I reassured my mother that the performance had been enjoyable (it was) and assuaged her feelings of guilt. Another time, though, she was not so lenient. She pulled me out of a 'musical show' -- Body and Soul, I recall -- when the blackout sketch took place in a bedroom with a scantily-clad lady in the bed, a man under it, and her husband storming in to make a scene. (Clifton Webb was the star, to whom I have since been compared.) And I also remember how my mother chewed out the ticket seller for selling her two tickets when he knew, positively, that the show wasn't fit for a child. I'm glad my mother was more forgiving of vampires than of bedroom farce.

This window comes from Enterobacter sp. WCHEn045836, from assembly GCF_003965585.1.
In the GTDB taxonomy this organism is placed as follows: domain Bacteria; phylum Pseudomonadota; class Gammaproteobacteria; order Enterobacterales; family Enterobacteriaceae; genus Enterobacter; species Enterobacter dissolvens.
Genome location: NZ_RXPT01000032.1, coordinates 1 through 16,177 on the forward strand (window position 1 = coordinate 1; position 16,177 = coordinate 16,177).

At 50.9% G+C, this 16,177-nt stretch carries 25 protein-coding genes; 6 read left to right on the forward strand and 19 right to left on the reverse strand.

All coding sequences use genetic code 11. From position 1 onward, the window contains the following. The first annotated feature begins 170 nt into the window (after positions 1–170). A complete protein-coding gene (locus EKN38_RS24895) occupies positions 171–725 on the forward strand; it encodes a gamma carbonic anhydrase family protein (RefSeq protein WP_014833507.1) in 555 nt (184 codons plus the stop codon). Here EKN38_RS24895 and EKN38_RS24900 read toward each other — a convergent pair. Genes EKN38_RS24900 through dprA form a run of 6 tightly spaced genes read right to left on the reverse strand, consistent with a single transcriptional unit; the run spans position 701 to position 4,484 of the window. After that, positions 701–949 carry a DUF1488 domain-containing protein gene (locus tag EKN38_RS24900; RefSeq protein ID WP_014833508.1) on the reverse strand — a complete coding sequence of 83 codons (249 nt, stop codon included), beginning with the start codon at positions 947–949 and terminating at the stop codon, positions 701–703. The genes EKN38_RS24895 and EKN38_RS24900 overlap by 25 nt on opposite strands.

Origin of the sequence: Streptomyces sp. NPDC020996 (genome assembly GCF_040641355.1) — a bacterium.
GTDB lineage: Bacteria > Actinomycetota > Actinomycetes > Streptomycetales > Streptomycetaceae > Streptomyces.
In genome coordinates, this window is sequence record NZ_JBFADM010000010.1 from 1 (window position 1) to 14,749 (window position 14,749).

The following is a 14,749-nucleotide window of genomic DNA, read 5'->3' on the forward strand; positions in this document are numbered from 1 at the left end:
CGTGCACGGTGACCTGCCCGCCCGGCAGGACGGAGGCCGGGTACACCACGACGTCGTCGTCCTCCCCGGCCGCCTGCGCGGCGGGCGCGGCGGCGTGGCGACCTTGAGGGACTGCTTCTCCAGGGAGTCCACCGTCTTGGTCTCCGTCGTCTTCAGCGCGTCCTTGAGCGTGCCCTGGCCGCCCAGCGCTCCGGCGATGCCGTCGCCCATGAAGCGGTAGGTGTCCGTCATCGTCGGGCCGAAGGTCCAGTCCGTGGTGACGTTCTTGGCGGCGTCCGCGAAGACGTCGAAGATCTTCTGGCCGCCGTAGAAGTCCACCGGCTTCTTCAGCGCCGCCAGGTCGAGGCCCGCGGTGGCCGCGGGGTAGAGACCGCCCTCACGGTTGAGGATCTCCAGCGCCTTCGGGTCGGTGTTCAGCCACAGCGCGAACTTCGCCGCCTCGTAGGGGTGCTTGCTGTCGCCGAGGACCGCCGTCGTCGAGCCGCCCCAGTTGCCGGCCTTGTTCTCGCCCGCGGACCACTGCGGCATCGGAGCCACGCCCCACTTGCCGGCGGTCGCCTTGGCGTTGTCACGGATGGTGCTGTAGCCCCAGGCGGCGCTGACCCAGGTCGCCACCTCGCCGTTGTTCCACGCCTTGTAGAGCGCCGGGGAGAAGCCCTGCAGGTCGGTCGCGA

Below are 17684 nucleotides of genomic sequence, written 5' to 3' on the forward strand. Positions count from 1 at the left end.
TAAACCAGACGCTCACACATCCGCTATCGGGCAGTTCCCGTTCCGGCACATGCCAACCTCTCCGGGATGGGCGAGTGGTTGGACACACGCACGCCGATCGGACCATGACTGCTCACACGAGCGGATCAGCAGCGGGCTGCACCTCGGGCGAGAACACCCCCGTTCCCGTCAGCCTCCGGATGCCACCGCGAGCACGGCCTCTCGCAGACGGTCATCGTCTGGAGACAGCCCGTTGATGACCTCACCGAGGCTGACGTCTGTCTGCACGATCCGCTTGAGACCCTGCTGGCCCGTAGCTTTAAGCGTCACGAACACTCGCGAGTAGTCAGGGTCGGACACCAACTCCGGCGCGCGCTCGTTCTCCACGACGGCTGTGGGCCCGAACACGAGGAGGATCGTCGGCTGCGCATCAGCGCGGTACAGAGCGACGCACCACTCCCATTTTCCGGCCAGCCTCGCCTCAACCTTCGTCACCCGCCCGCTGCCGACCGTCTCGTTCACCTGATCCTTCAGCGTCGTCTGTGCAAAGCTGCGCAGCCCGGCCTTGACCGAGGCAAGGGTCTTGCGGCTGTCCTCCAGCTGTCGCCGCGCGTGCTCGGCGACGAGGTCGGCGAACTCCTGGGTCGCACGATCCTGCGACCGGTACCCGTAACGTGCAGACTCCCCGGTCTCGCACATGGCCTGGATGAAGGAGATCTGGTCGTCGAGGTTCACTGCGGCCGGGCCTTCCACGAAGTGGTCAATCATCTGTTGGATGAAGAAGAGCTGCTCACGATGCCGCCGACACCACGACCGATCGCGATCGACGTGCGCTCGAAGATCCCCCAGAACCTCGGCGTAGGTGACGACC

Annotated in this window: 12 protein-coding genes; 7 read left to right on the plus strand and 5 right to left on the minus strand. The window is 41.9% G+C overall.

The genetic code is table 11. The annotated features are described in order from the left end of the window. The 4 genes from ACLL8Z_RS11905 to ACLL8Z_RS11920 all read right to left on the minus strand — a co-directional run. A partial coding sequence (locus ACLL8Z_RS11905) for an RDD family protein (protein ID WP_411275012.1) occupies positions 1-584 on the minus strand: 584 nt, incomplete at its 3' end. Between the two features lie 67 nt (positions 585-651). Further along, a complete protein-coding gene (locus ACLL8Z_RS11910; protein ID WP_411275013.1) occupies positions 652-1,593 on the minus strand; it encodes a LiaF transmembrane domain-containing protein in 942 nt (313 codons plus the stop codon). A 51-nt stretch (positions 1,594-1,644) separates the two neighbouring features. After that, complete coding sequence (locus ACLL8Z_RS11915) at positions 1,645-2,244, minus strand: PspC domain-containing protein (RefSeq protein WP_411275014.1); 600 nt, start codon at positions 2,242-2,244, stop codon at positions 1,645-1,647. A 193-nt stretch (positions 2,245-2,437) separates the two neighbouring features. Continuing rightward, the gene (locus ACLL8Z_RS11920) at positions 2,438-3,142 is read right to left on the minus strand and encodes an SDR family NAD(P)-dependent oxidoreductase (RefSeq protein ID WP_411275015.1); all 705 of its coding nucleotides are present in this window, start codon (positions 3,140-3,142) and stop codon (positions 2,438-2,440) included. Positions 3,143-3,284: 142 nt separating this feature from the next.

# # # #

Shepperton Studios was nearly obliterated by a housing project while we were still in England. It was partially saved by being turned into a 'four-wall' operation, meaning that it became a bare-bones facility, essentially just a place for a movie company to rent for a short term. All the props and accumulated bits-and-pieces, large and small, were put up at auction. Ruth and I wandered through the back lot, examined the merchandise the week of the sale, and went there on the day of the auction. We bid on many items, including a model airship from Verne's Master of the World (which starred Vincent Price) requested by Forry Ackerman. Limited by our funds, we obtained only a big batch of artwork with a couple of sf pieces. (A series of watercolors from Burroughs' The Land That Time Forgot were in the pile we examined, but when we picked up the illustrations, someone had stolen the very ones we most wanted. We could only shrug off the loss.)